Purim, and before it “Shabbat Zachor” and the Fast of Esther, are particular times of community for us as Jews. The specter of so many now being forced away from community reminds us of its immeasurable importance – and not to take it for granted.
Especially in our age of social media and smartphones – when new generations’ definition of “social” is nothing like that of predecessors, and many of us are less than present even when we are physically present – we’re reminded that while we can sometimes call in for meetings, we never should “phone it in” when it comes to the many relationships that give life its very value. Our tradition has much to say, and to model, about the implications of excessive separation, of aloneness. While the Bible describes the Jewish people as am l’vadad yishkon – a nation that in some respects will “dwell apart” – we’re also told lo tov heyot ha’adam l’vado, that it is not good for people to be alone. Estrangement from the community, even if temporary, is considered a substantial hardship, and we’re taught, of course, that the very essence of Torah is v’ahavta l’re’acha kamocha, to actually love our neighbor as ourselves. We’re a social people, a social community, and a social, interconnected species. Isolation – social distancing, quarantine – is not a natural, let alone optimal, condition.
For those of us involved in cultivating our community’s ties to others, Purim is a particularly relevant holiday. On the one hand, it highlights the theme of external enemies committed to our harm and negation. But it’s also about more complex relationships – for this, look no further than the Persian King Ahaseurus – as well as outright allies; unlike so much of the scriptures, the Book of Esther involves critically navigating intergroup engagement – maintaining identity and values, while engaging with others – in the context of exile.
Beyond the particular Jewish crisis of Purim – though it arguably reflects a broader human susceptibility to bigotry – a more “general” emergency, especially an epidemic or pandemic like the coronavirus outbreak, underlines our common humanity. The current reality – with its alarming specter of infections in China and the United States, in Iran and in Israel – brings home the point not only that challenges like diseases don’t discriminate, but that we’re all united in our basic similarity, in our vulnerability and in our need to combine efforts to tackle these adversities, out of decency but also a fundamental self-interest that are ultimately one and the same. Such cooperation in harsh circumstances can be not merely the most effective approach, but the only effective approach.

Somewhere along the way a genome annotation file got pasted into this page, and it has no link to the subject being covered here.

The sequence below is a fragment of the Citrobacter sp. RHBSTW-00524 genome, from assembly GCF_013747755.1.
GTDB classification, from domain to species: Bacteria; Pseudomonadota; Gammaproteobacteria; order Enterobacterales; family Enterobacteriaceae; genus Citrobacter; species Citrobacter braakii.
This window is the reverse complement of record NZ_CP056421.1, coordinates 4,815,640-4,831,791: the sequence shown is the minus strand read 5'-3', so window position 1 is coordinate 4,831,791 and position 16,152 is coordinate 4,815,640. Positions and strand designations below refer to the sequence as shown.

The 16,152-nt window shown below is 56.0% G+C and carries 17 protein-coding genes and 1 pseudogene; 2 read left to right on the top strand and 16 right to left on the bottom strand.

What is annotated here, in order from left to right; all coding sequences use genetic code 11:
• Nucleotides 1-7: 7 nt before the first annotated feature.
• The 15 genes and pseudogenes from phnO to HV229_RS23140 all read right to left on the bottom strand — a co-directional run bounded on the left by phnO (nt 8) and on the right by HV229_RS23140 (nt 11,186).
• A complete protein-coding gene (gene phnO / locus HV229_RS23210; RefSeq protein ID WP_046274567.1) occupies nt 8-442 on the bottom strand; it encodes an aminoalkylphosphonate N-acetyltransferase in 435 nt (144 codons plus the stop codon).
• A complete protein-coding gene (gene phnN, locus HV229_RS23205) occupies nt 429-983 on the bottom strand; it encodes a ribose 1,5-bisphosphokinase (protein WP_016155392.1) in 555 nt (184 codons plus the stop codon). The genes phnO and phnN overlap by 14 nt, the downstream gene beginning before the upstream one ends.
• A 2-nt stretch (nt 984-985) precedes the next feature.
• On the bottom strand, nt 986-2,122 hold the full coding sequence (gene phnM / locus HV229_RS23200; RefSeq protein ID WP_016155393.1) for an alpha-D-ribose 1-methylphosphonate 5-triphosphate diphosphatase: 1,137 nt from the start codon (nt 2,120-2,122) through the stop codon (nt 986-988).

During a trying period like this, we find one more critical takeaway in Purim: hope. Our sages tell us that though the Book of Esther is remarkable in the absence, explicitly at least, of God in its text, it is this same book, with its account of salvation against the seeming odds, that will uniquely be preserved in the Jewish canon, forever. Reflecting all that we’ve overcome in our history, Purim points to the promise of v’nahafoch hu – of times of anxiety and difficulty giving way to better ones. As the megillah says, neh’pach la’hem miyagon l’simcha, u’me’evel l’yom tov. Its story is one of grief transformed into joy, mourning into a time of festivity.
Ken tih’yeh lanu – so may it be for us all.
David J. Michaels is Director of United Nations and Intercommunal Affairs at B'nai B'rith International, where he began working in 2004 as Special Assistant to the Executive Vice President. A Wexner Fellow/Davidson Scholar, and past winner of the Young Professional Award of the Jewish Communal Service Association of North America, he holds degrees from Yale and Yeshiva University. Click here to view more of his content.
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